It should come as no surprise that Lifetime's adaptation of "Flowers in the Attic" is terrible.
Of course it's terrible! The book was terrible! Rife with clunky dialogue, ridiculous characters and ludicrous plot twists. It was so terrible you could not put it down.
Child imprisonment! Two kinds of evil mothers! And, oh my sainted aunt, incest! Loving, consensual incest! It was "Blue Lagoon" meets "Sybil" in the days before becoming a vampire replaced teen sex as your mama's worst nightmare.
None of which this "Flowers" gets. The problem is not that it's just terrible, but that it's also no fun. At all.
Starring "Mad Man's" indomitable Kiernan Shipka as Cathy Dollanganger and Heather Graham as her spoiled and beautiful mother, Corrine, "Flowers" opens promisingly with a self-aware portrait of the Perfect American Family. As Cathy informs us in voice-over, she and her three siblings are so beautiful that the neighbors refer to them as Dresden dolls. Indeed she, older brother Chris (Mason Dye) and their two younger siblings (referred to almost exclusively as "the twins") have that just-scrubbed Eddie Haskell look now inextricably linked with children of the pre-sexual revolution '50s and the mannequin families that once populated nuclear test sites.
Unfortunately, despite Graham's involvement, there is no "Boogie Nights" vibe here, no tasty recognition of the campiness of the story or the culture that popularized it. Instead, it is a dogged adaptation of V.C. Andrews' novel so sanitized that one has to wonder why screenwriter Kayla Alpert even bothered.
This "Flowers in the Attic" plays more like a Disney princess film than a gothic potboiler. As in the book, Daddy Dollanganger dies moments after we've met him, leaving Corrine with a lot of debt and no prospects. She's only ever been good at being pretty.
"The good news," Corrine tells Cathy and Chris, "is that my family is very rich." So off they go to the family manse, where they meet grandma Olivia, Ellen Burstyn in full battle-ax regalia.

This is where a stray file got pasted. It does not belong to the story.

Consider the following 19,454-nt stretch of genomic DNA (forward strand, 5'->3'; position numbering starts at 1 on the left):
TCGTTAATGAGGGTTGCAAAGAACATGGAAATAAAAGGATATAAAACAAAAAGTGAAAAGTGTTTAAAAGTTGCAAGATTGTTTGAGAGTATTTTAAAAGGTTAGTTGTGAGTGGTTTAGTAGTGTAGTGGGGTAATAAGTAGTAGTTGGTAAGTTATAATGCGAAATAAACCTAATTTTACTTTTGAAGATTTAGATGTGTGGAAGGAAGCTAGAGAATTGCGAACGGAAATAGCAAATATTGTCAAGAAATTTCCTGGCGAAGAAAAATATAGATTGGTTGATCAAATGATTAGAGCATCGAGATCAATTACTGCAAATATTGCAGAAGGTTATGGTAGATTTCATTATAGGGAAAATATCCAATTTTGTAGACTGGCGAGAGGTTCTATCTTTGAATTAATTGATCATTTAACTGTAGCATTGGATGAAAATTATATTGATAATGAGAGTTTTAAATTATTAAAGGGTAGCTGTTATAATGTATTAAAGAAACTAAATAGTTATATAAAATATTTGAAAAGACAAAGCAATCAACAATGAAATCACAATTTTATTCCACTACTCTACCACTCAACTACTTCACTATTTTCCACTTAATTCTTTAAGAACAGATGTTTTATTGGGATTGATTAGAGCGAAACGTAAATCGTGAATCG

Olivia promptly locks the children in a small bedroom with only the attic as a play area. The bad news is they must stay there until Corrine makes peace with her ailing father and gets back in the will.
Olivia is a physically abusive, sexually perverse religious zealot in a crazy-mama wig-hat. But Burstyn's not allowed to have any fun either (which puts "Flowers in the Attic" on the growing list of Crimes Committed Against Ellen Burstyn; see also last year's "Coma").
Days turn to weeks, weeks into years, and the enormous holes in Andrews' plot become abundantly clear — Why don't these ridiculous children ever try to escape? Because the plot demands that Chris and Cathy become parents to their young siblings and then husband and wife to each other, that's why.
This is what made "Flowers in the Attic" such a dog-eared favorite in the early '80s. Like its cinematic contemporary "Blue Lagoon," it imagined the emergence of adolescent longing in a situation completely removed from the constructs of society, allowing "forbidden" love to be explored with little damage to the protagonists. They are innocent if their actions are not.
Except here the incest is depicted as two kisses and one "morning after" shot. Honestly, these two seem mainly to be passing the time until they finally pull it together to escape.
Lifetime wants to have its arsenic-laced doughnut and eat it too — it wants to dabble in the ooey gooey darkness without getting its PG brand too dirty. The result is a "Flowers in the Attic" that is neither unsettling or deliciously absurd; it's just plain silly. And what's the fun in that?
'Flowers in the Attic'
When: 8 p.m. Saturday
Rating: TV-14-SV (may be unsuitable for children under the age of 14 with advisories for sex and violence)
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